However, while the number of Americans studying overseas is increasing, less than 2% of all students enrolled at U.S. higher education institutions study or intern abroad every year, and even fewer are members of minority communities.

On the employer side, the demand for a globally-competent and mobile workforce shows no signs of slowing down. The task ahead remains vast, but not insurmountable.

Every year, Cultural Vistas expands its offerings so that more young Americans of all backgrounds can broaden their worldview and gain in-demand skills through overseas and immersive learning experiences.

Doug Roman, a member of the inaugural class of Cultural Vistas Fellows in 2013, uses his Spanish-speaking skills today in his job with a global wind turbine company. Photo by Doug Roman

Where Are They Now?
5 Years of the Cultural Vistas Fellowship

For Doug Roman, a member of our inaugural Cultural Vistas Fellowship class, interning in Argentina was life-changing. After graduating college, he used his Argentinian workplace experience to get a job with a Spanish wind turbine company.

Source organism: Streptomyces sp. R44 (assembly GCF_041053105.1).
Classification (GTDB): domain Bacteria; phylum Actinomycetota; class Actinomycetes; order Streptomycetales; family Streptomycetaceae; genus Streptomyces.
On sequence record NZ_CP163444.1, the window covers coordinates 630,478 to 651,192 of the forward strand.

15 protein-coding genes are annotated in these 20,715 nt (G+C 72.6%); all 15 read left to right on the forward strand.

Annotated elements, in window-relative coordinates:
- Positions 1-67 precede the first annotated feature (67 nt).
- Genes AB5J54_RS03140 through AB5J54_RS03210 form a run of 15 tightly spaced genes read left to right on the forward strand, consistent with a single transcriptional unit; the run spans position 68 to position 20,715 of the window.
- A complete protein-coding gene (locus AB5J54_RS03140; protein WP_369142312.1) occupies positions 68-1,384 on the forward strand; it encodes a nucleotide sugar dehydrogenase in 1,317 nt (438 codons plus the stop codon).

"It really is unbelievable that my Cultural Vistas Fellowship was nearly 5 years ago,” said Doug. “I'll never forget the memories I made that summer! My time in Argentina has proven invaluable in helping me use Spanish in a professional setting and relate to colleagues from different cultures.”

Courtney Bliler, a 2014 Fellow and current Field Artillery Officer in the army, went on to intern with the U.S. Foreign Service's Yemen Affairs Unit and the State Department's Iraq Office.

“The Cultural Vistas Fellowship has opened up a lot of opportunities for international study and internships in foreign policy for me,” said Courtney.

An internship in Bangalore, India inspired Brenda Vasquez, a 2016 Cultural Vistas Fellow, to internationalize her education.